No cure: ‘Water on the brain’

A hospital in Uganda serves as an oasis for children with a life-threatening ailment Photographs by Andrew Renneisen for CNN
Story by Moni Basu, CNN

Nakira Manjeri carried her baby boy in her arms from her home in the Ugandan village of Pallisa to the eastern city of Mbale. His head was swollen like a balloon about to burst and was three times larger than his twig-thin body.

This is her second trip to the hospital run by CURE, an American faith-based organization that specializes in treating children like Manjeri’s son who suffer from hydrocephalus. It’s a condition in which excess cerebral fluid builds up in the head and causes immense pressure and pain. Sometimes it’s referred to as water on the brain.

It’s been described like a plumbing problem: The fluid the brain produces cannot be absorbed normally and begins pooling in the child’s head. If left untreated, it can cause permanent brain damage, even kill.

Manjeri’s baby, only 6 months old, is restless; Aramazani cannot shut his eyes and has the vacant stare of the dead.

Manjeri says Aramazani’s head began to swell a few weeks ago. Then he grew hot with fever and wouldn’t stop crying. The village doctor told her it was serious, that she should go to Mbale.

Over the past 15 years, this hospital has treated more children with hydrocephalus than any other hospital in the world, according to CURE. About five to seven children undergo surgery here every day.

Hydrocephalus can be congenital. For instance, children who are born with spina bifida, a defect in which the spinal cord does not fully form at birth, are prone to fluid buildup in their brains. In the United States, one out of every 500 births results in hydrocephalus and is the No. 1 reason for brain surgery in children, according to the National Hydrocephalus Association.

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Other times, hydrocephalus develops from viral infections, sepsis and meningitis. Most of the cases here in Uganda fall into that category.

There are an estimated 400,000 cases of hydrocephalus in the world every year; more than 300,000 of them are in developing nations, and 90% will be fatal without surgery.

Even though there’s a lack of specialty surgery in poor nations like Uganda, it’s still preferable to treat children here than take them to the United States or Europe, says Tim Erickson, executive director of the CURE Uganda Children’s Hospital.

This way, he says, there’s at least a chance for follow-up care, though it doesn’t always happen. It’s a big problem, especially if a child has a shunt — or plastic tube — implanted to help drain the excess fluid.

“What happens if the shunt fails?” Erickson says.

Whenever possible, the doctors here instead try to treat children with an innovative shuntless procedure, which costs less and makes the child far less prone to future infection. Dr. Benjamin Warf, who was medical director when CURE first opened here in 2000, won a McArthur Genius grant for developing the technique.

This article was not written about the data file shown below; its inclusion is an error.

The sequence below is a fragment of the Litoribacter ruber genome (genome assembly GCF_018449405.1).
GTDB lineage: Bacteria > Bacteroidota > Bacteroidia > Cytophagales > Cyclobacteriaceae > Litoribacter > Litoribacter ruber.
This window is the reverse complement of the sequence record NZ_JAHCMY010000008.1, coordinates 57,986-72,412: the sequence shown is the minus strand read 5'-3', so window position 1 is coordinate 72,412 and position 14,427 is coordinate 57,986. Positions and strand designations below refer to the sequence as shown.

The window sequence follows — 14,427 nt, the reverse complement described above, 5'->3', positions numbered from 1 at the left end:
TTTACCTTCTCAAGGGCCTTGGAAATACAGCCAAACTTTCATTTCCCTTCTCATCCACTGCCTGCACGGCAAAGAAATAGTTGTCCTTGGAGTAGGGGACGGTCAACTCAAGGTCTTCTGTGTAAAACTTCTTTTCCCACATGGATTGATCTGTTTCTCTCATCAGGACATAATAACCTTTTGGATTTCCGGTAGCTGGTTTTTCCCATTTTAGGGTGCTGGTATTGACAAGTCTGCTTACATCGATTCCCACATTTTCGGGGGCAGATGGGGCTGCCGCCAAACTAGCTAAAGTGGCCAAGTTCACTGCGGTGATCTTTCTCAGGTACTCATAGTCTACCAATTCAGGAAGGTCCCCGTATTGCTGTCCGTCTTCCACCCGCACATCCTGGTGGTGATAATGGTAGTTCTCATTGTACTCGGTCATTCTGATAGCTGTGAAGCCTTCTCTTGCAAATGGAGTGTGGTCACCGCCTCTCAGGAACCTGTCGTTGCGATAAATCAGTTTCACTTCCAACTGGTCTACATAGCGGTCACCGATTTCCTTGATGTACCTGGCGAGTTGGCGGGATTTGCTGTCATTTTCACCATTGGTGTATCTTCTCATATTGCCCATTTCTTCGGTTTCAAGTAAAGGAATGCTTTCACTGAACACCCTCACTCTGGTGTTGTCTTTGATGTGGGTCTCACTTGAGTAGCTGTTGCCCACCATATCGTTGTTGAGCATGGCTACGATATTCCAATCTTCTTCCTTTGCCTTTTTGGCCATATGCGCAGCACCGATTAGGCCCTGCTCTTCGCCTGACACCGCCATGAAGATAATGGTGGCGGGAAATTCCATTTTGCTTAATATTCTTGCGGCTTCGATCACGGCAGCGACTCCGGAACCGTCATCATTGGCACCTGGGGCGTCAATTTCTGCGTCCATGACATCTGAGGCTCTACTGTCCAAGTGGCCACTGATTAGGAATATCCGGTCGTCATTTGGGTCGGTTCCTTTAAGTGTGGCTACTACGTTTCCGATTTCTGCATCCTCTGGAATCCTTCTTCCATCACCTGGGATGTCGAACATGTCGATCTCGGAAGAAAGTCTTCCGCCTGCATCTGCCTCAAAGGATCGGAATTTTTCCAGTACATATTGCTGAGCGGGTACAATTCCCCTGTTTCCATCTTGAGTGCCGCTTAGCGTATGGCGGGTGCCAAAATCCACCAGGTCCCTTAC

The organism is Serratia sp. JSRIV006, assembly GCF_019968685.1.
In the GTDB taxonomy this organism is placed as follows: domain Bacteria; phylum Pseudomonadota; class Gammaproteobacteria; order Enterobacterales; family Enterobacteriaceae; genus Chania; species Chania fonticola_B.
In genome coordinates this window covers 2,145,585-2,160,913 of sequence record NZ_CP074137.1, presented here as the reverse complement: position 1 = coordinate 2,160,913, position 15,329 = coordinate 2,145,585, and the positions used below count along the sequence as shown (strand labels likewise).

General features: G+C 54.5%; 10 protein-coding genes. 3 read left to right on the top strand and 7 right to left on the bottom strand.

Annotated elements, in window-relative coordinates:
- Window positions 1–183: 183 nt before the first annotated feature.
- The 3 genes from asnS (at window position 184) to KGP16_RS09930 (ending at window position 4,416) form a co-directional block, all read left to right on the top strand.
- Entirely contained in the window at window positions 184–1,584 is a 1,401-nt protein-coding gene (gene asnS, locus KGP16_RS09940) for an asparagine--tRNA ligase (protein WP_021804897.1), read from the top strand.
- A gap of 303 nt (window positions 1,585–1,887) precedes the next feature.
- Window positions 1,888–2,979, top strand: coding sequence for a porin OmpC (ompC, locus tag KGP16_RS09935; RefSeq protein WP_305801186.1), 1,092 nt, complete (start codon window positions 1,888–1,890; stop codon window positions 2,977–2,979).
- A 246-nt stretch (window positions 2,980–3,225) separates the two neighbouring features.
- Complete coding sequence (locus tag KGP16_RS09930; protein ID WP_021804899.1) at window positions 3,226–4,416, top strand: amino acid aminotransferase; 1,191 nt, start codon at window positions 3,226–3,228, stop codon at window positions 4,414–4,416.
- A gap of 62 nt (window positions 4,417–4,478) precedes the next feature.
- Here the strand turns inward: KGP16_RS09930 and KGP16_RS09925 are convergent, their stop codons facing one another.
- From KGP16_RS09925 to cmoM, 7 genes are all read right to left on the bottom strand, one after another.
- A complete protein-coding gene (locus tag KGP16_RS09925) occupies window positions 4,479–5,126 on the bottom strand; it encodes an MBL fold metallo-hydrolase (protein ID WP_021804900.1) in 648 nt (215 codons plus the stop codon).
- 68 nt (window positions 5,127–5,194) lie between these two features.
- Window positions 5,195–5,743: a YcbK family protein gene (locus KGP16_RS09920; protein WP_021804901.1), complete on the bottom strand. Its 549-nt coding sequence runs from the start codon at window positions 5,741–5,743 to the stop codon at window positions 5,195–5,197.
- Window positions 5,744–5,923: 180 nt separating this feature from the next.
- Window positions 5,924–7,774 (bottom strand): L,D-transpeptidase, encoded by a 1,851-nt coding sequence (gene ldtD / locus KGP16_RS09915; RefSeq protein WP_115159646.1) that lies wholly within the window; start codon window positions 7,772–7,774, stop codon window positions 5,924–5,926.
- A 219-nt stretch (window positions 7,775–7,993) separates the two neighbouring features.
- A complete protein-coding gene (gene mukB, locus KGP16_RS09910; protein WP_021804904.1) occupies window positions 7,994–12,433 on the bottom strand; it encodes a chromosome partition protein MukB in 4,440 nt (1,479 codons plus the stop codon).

Like a majority of the mothers here, Manjeri received no prenatal care when she was pregnant with her son. She wishes she had known how to care better for her baby. Maybe, she says, Aramazani would not be suffering now.

Still, she feels lucky: At least her husband is still with her. Nurse Annet Kirunda says men often blame their wives for their children’s predicament and abandon their families.

The patient ward is full on this day with 34 hydrocephalus patients. Manjeri waits with other mothers with babies with big heads.

They wait for doctors to save their children.

CURE’s motto is this: Healing the sick and proclaiming the kingdom of God. Its staff prays to Jesus before tending to patients.

The heads of babies with hydrocephalus swell like balloons from the excess fluid and pressure inside. The excess fluid can usually be seen in a CT scan of the brain. CURE owns one of two CT scan machines serving 8 million people in eastern Uganda.

Sub-Saharan Africa has only one neurosurgeon for every 10 million people; in the United States and Britain, there is one surgeon for every 100,000 people. People from a number of African countries travel to Mbale for treatment. Shakira, 2, returned after a procedure to relieve pressure failed.

Mothers like Amina Naikjoba help care for their babies at the CURE hospital. They help wash clothes and sheets and feed their children before and after surgery. Naikjoba’s son Pongo, 3, developed an infection associated with the shunt in his head.

Some mothers are repeat visitors to this hospital and have returned because of an infection or a problem with a shunt in their child’s head. One woman said fellow villagers thought she had practiced witchcraft after her baby was born with such a deformity.

CURE asks patient families to pay about $300 or 20% towards treatment, which includes CT scans, surgery, medications, hospital stay, meals and follow-up visits. But no patients are turned away because of their inability to pay; on average, the hospital says it collects only 2% of the actual cost of treatment.

Ibra Busulwa, 2 weeks old, developed hydrocephalus in his mother’s womb. There is no cure for the condition, only treatment. But there is also no reason for babies to be dying. If only they could all get to a hospital in time.

Doctors at the CURE hospital in Uganda have performed more than 10,000 life-saving surgeries on children with hydrocephalus. Still, some children are very sick when they arrive, and each month one or two do not make it.

CURE also treats children with other brain-related conditions, like Stephen, who has a bone tumor on his skull. His father, Aka Bony, worries about his son in a ward at the hospital.

Andrew Renneisen is an American photographer based in Nairobi, Kenya. Follow him on Facebook, Instagram and Twitter.

Photo editor: Brett Roegiers